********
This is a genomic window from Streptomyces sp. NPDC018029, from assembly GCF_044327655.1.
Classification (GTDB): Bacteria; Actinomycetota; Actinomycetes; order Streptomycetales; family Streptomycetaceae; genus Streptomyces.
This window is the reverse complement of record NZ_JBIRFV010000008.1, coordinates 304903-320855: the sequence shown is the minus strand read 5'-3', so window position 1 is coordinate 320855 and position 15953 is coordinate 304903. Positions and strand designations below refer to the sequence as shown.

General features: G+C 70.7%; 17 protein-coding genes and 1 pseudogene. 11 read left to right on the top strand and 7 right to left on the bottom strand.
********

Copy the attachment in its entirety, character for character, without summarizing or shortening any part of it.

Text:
This is a genomic window from Streptomyces sp. NPDC018029, from assembly GCF_044327655.1.
Classification (GTDB): Bacteria; Actinomycetota; Actinomycetes; order Streptomycetales; family Streptomycetaceae; genus Streptomyces.
This window is the reverse complement of record NZ_JBIRFV010000008.1, coordinates 304903-320855: the sequence shown is the minus strand read 5'-3', so window position 1 is coordinate 320855 and position 15953 is coordinate 304903. Positions and strand designations below refer to the sequence as shown.

General features: G+C 70.7%; 17 protein-coding genes and 1 pseudogene. 11 read left to right on the top strand and 7 right to left on the bottom strand.